I. Better graphs of Manilla’s annual rainfall and its scatter
The first two graphs are new versions of graphs in an earlier post, published also as an article in “The Manilla Express” (28/2/17) and in the “North West Magazine” (20/3/17).
In that article, I said:
“This Manilla rainfall record is one counter-example to the snow-balling catalogue of reported extreme climatic events.”
My claim was not well supported. While the two graphs showed that recent annual rainfalls have been normal, with little scatter, they do not show whether there were any extreme events.
However, Manilla’s annual rainfall record can be analysed to show extreme events. This post considers the Total Range within a 21-year sampling window as an indicator of extremes. A following post discusses kurtosis as another measure.
The two improved graphs
The re-drawn graphs of historical records in this post use a 21-year sampling window, as before. They now have an improved smoothing procedure: a 9-point Gaussian curve. (The weights are stated below.)
1. Yearly Rainfall Totals
The first graph (above) represents the normal rainfall as it changes. The earlier version showed the arithmetic mean. The new version uses the median value (the middle, or 50th percentile value) instead.
The new version is less “jumpy” due to better smoothing. The median varies much more than the mean does. All the same, most features of the shape are unchanged: very low annual rainfall from 1915 to 1950; very high rainfall from 1955 to 1982; normal rainfall since 1983. There are some shape changes: rainfall before 1900 does not plot so high; from 1911 to 1913 there is a respite from drought; the highest rainfall by far now appears from 1970 to 1980.
As before, one can say:
“Present rainfall will seem low to those who remember the 1970’s, but the 1970’s were wet times and now is normal. Few alive now will remember that Manilla’s rainfall really was much lower in the 1930’s.”
In addition, this new version makes the pattern of growth and sudden collapse obvious. Collapses amounting to 100 mm came within a few years after both 1900 and 1978. Growth in the 58 years from 1920 to 1978 came at the phenomenal and unsustainable rate of 33 mm per decade. By the 1970’s, elderly residents of Manilla would have seen rainfall increase decade by decade throughout their lives.
(I noted this pattern of growth and collapse in an earlier post about Manilla’s summer rainfall.)
2. Yearly Near-Mean Rainfall Scatters
The plot on this second graph is changed only by better smoothing. However, the titles are changed. I realised that the Inter-quartile Range is not a good general indicator of spread or, in this case, of reliability of rainfall (as I had assumed). Inter-quartile Range measures the scatter of values that are close the middle: just the middle 50%. My new title refers to “near-mean” scatter. Any values that could be called “extreme” fall very far beyond the Inter-quartile Range.
Two more measures of scatter
An alternative measure of scatter in data is the Standard Deviation. In normally distributed data, the Standard Deviation extends 34% each side of the median (and mean). The “Standard Deviation Range” then extends from the 16th percentile to the 84th percentile. It includes a much larger proportion (68%) of a population than the Inter-quartile Range (50%) does. However, it also says nothing about extremes, which will lie far out in the residual 32% “tails” of the data.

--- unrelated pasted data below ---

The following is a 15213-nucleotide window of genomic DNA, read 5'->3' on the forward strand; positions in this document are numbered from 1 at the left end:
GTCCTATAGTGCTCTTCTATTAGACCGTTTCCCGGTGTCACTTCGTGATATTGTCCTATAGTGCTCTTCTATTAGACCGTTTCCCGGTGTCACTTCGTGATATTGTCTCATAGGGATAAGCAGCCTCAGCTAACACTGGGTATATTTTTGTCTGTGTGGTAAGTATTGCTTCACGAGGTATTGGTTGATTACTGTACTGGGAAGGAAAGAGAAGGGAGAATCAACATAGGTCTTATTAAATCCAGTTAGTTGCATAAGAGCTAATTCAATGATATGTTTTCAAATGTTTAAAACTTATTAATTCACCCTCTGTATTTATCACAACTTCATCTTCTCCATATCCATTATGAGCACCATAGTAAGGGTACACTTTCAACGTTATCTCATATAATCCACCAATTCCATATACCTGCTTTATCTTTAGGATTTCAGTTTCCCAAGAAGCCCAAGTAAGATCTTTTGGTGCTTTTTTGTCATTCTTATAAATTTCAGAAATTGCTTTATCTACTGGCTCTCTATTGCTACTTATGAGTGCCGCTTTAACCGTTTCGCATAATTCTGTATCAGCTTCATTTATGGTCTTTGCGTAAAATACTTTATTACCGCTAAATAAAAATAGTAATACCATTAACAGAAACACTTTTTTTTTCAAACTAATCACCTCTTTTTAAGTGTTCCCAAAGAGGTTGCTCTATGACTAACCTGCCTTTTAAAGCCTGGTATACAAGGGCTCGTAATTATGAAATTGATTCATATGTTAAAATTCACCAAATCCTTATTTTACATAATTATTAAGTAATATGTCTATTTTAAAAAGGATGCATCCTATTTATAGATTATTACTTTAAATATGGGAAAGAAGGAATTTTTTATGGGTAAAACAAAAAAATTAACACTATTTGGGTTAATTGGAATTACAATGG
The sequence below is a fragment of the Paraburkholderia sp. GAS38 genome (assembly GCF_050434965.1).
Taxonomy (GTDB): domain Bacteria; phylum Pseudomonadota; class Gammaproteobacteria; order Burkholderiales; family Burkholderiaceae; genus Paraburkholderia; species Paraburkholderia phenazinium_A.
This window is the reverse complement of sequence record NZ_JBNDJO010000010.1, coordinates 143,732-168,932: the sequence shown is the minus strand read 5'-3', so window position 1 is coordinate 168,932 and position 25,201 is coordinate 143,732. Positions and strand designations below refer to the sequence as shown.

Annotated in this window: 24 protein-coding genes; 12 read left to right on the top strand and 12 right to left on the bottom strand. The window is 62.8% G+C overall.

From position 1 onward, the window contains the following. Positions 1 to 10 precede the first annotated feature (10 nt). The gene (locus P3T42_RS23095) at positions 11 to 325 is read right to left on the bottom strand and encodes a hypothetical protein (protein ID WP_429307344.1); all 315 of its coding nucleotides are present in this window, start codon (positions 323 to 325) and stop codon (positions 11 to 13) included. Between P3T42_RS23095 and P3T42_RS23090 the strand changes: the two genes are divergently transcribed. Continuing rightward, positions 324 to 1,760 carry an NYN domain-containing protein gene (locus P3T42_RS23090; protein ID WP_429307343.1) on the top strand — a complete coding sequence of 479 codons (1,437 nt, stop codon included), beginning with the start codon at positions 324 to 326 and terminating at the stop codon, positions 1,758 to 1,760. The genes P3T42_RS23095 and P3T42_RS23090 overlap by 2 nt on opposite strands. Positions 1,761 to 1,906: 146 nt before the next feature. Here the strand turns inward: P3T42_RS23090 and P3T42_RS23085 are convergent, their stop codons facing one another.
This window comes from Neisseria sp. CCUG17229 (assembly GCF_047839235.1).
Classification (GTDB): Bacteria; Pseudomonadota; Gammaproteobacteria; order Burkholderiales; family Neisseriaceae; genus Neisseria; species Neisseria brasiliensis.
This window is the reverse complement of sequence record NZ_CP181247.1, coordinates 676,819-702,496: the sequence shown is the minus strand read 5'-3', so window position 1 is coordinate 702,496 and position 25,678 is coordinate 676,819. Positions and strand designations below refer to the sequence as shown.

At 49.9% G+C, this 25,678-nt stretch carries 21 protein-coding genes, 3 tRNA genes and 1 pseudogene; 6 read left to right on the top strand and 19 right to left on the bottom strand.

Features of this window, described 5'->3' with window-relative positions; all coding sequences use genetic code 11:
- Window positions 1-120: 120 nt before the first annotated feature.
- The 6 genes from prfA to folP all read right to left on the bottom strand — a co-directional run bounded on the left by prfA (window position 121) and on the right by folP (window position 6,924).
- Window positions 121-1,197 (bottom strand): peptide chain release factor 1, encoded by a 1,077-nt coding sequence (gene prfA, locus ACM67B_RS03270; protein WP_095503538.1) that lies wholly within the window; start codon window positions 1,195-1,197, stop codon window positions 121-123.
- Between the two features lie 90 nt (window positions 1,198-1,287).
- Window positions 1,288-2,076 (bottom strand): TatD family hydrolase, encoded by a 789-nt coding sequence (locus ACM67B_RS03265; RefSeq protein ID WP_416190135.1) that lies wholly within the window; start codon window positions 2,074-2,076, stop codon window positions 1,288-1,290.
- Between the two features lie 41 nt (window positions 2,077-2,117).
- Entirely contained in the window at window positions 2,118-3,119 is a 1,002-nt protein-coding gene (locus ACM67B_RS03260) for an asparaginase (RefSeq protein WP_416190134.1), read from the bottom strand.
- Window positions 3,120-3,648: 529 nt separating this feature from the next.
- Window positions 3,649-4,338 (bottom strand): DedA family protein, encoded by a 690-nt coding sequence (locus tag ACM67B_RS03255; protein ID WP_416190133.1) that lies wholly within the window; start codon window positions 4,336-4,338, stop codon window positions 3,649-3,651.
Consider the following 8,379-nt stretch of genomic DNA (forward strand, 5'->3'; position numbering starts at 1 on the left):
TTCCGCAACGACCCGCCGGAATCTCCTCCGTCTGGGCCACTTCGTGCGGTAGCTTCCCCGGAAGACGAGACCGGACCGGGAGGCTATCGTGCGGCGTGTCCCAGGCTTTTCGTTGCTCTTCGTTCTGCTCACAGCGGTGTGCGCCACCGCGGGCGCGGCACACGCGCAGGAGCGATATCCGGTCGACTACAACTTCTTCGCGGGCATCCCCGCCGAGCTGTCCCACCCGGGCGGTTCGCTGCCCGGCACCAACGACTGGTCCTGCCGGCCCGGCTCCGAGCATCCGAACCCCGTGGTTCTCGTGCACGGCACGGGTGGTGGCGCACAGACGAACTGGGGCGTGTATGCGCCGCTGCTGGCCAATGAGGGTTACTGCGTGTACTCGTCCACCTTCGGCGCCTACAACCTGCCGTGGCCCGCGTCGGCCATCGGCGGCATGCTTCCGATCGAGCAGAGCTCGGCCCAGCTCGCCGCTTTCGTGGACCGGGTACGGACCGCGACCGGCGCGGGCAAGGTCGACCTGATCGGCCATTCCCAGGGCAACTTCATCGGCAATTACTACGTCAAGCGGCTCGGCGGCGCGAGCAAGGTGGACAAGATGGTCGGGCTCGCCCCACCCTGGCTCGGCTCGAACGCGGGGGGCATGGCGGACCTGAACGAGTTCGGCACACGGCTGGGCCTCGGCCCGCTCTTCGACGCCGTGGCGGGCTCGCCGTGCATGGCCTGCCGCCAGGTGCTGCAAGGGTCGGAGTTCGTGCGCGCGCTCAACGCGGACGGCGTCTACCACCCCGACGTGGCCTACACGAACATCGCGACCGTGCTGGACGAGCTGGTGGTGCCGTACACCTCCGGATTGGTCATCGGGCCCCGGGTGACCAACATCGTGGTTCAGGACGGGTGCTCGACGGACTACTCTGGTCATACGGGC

The broadest measure of scatter is the Total Range from the lowest to the highest value. This measure does include any extreme values that exist in the data.
In the present case, each calculation uses a sample that includes only 21 points. The lowest data point is close to the 5th percentile and the highest data point is close to the 95th percentile of a similar continuous curve.
All three measures of scatter graphed
The third graph shows the history of the three measures of scatter on a common scale of millimetres. The near-mean Inter-quartile Range is plotted in red, the conventional Standard Deviation Range in black, and the extreme Total Sample Range in blue.
To some extent, the measures moved together. There was low scatter in 1906 and 1934, and high scatter about 1948. The Total Sample Range disagreed with the others around 1920, when it was relatively lower, and around 1900 and 2000, when it was relatively higher.
Using Total Range to measure “extremes”
The 21-year Total Range in annual rainfall at Manilla, as plotted in blue can be taken as one measure of the presence of extremes of either excessive or deficient annual rainfall. In that case:
Annual rainfall showed very high extremes before 1900;
Annual rainfall showed high extremes 1942 to 1953;
Annual rainfall showed normal extremes from 1962 to the present;
Annual rainfall showed low extremes from 1902 to 1936.
The historical pattern of the three measures of scatter in annual rainfall values at this site seems to be coherent. However, no explanation of the pattern suggests itself.
If the 21-year Total Range does indicate the pattern of extremes in annual rainfall as an attribute of climate, then these particular extremes do not seem to relate to anthropogenic climate change, as quantified by records of global temperature. On the contrary, the data points that showed the greatest extremes were at the earliest dates, when the climate was cooler.
A following post will explore the use of kurtosis as an indicator of extremes in this data.
Note on smoothing
The weights for a 9-point Gaussian smoothing function are:
Date minus 4: 0.013
Date minus 3: 0.047
Date minus 2: 0.117
Date minus 1: 0.202
Actual Date: 0.242
Date plus 1: 0.202
Date plus 2: 0.117
Date plus 3: 0.047
Date plus 4: 0.013